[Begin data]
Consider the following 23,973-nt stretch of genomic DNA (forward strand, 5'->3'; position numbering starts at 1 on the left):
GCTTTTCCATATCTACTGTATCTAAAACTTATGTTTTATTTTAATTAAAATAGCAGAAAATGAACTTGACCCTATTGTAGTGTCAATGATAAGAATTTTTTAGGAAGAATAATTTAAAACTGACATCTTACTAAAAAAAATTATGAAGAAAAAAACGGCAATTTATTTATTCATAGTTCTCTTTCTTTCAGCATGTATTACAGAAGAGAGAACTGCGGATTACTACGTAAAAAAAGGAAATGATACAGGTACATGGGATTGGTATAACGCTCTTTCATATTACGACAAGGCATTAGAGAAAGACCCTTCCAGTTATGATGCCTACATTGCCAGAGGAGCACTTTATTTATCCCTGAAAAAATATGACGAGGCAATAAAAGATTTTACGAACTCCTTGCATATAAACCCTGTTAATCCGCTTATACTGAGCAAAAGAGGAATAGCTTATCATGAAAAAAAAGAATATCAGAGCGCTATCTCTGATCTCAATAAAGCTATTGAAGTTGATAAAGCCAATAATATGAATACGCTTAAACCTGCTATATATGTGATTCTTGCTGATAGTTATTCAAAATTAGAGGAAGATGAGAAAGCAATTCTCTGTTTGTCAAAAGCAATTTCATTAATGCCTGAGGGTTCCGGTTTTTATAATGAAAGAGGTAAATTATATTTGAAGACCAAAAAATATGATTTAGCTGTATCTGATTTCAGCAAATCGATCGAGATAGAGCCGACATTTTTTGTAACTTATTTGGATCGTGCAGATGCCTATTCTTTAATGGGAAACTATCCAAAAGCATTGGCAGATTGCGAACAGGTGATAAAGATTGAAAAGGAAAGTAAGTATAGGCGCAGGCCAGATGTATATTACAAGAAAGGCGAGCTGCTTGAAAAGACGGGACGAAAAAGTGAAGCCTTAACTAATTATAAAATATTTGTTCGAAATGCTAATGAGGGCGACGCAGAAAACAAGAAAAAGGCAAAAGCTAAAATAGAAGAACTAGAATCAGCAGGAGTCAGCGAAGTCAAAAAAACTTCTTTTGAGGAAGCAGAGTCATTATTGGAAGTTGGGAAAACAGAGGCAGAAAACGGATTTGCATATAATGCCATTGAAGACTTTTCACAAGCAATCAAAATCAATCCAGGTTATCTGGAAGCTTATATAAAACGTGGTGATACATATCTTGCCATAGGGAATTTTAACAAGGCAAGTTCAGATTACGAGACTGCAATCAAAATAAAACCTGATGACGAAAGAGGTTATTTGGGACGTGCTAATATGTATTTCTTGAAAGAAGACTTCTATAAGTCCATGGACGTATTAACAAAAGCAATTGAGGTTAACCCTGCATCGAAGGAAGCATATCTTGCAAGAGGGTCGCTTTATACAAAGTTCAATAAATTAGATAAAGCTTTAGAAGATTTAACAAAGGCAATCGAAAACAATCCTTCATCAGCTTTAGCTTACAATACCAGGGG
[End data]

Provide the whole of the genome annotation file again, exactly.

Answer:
Consider the following 23,973-nt stretch of genomic DNA (forward strand, 5'->3'; position numbering starts at 1 on the left):
GCTTTTCCATATCTACTGTATCTAAAACTTATGTTTTATTTTAATTAAAATAGCAGAAAATGAACTTGACCCTATTGTAGTGTCAATGATAAGAATTTTTTAGGAAGAATAATTTAAAACTGACATCTTACTAAAAAAAATTATGAAGAAAAAAACGGCAATTTATTTATTCATAGTTCTCTTTCTTTCAGCATGTATTACAGAAGAGAGAACTGCGGATTACTACGTAAAAAAAGGAAATGATACAGGTACATGGGATTGGTATAACGCTCTTTCATATTACGACAAGGCATTAGAGAAAGACCCTTCCAGTTATGATGCCTACATTGCCAGAGGAGCACTTTATTTATCCCTGAAAAAATATGACGAGGCAATAAAAGATTTTACGAACTCCTTGCATATAAACCCTGTTAATCCGCTTATACTGAGCAAAAGAGGAATAGCTTATCATGAAAAAAAAGAATATCAGAGCGCTATCTCTGATCTCAATAAAGCTATTGAAGTTGATAAAGCCAATAATATGAATACGCTTAAACCTGCTATATATGTGATTCTTGCTGATAGTTATTCAAAATTAGAGGAAGATGAGAAAGCAATTCTCTGTTTGTCAAAAGCAATTTCATTAATGCCTGAGGGTTCCGGTTTTTATAATGAAAGAGGTAAATTATATTTGAAGACCAAAAAATATGATTTAGCTGTATCTGATTTCAGCAAATCGATCGAGATAGAGCCGACATTTTTTGTAACTTATTTGGATCGTGCAGATGCCTATTCTTTAATGGGAAACTATCCAAAAGCATTGGCAGATTGCGAACAGGTGATAAAGATTGAAAAGGAAAGTAAGTATAGGCGCAGGCCAGATGTATATTACAAGAAAGGCGAGCTGCTTGAAAAGACGGGACGAAAAAGTGAAGCCTTAACTAATTATAAAATATTTGTTCGAAATGCTAATGAGGGCGACGCAGAAAACAAGAAAAAGGCAAAAGCTAAAATAGAAGAACTAGAATCAGCAGGAGTCAGCGAAGTCAAAAAAACTTCTTTTGAGGAAGCAGAGTCATTATTGGAAGTTGGGAAAACAGAGGCAGAAAACGGATTTGCATATAATGCCATTGAAGACTTTTCACAAGCAATCAAAATCAATCCAGGTTATCTGGAAGCTTATATAAAACGTGGTGATACATATCTTGCCATAGGGAATTTTAACAAGGCAAGTTCAGATTACGAGACTGCAATCAAAATAAAACCTGATGACGAAAGAGGTTATTTGGGACGTGCTAATATGTATTTCTTGAAAGAAGACTTCTATAAGTCCATGGACGTATTAACAAAAGCAATTGAGGTTAACCCTGCATCGAAGGAAGCATATCTTGCAAGAGGGTCGCTTTATACAAAGTTCAATAAATTAGATAAAGCTTTAGAAGATTTAACAAAGGCAATCGAAAACAATCCTTCATCAGCTTTAGCTTACAATACCAGGGG